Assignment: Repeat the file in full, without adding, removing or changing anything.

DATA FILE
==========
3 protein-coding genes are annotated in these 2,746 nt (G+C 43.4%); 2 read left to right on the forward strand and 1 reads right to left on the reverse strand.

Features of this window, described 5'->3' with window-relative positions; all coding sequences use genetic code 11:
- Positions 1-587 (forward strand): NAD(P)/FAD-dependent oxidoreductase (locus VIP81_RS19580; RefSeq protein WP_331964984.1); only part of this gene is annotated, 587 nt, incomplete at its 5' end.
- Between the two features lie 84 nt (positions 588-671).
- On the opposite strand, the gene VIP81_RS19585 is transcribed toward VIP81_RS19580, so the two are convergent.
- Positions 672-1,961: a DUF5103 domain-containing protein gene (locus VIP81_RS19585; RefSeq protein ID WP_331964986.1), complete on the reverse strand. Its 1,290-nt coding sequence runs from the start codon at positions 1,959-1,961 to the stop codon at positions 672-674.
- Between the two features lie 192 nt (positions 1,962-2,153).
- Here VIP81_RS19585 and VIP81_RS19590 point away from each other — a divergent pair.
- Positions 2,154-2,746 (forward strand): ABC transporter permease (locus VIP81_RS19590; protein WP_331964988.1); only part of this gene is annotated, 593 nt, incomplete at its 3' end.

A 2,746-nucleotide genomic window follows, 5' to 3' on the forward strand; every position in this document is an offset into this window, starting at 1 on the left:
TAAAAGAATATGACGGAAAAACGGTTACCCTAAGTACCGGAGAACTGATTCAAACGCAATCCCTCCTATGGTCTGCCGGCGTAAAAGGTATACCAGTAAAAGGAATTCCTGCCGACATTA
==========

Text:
3 protein-coding genes are annotated in these 2,746 nt (G+C 43.4%); 2 read left to right on the forward strand and 1 reads right to left on the reverse strand.

Features of this window, described 5'->3' with window-relative positions; all coding sequences use genetic code 11:
- Positions 1-587 (forward strand): NAD(P)/FAD-dependent oxidoreductase (locus VIP81_RS19580; RefSeq protein WP_331964984.1); only part of this gene is annotated, 587 nt, incomplete at its 5' end.
- Between the two features lie 84 nt (positions 588-671).
- On the opposite strand, the gene VIP81_RS19585 is transcribed toward VIP81_RS19580, so the two are convergent.
- Positions 672-1,961: a DUF5103 domain-containing protein gene (locus VIP81_RS19585; RefSeq protein ID WP_331964986.1), complete on the reverse strand. Its 1,290-nt coding sequence runs from the start codon at positions 1,959-1,961 to the stop codon at positions 672-674.
- Between the two features lie 192 nt (positions 1,962-2,153).
- Here VIP81_RS19585 and VIP81_RS19590 point away from each other — a divergent pair.
- Positions 2,154-2,746 (forward strand): ABC transporter permease (locus VIP81_RS19590; protein WP_331964988.1); only part of this gene is annotated, 593 nt, incomplete at its 3' end.

A 2,746-nucleotide genomic window follows, 5' to 3' on the forward strand; every position in this document is an offset into this window, starting at 1 on the left:
TAAAAGAATATGACGGAAAAACGGTTACCCTAAGTACCGGAGAACTGATTCAAACGCAATCCCTCCTATGGTCTGCCGGCGTAAAAGGTATACCAGTAAAAGGAATTCCTGCCGACATTA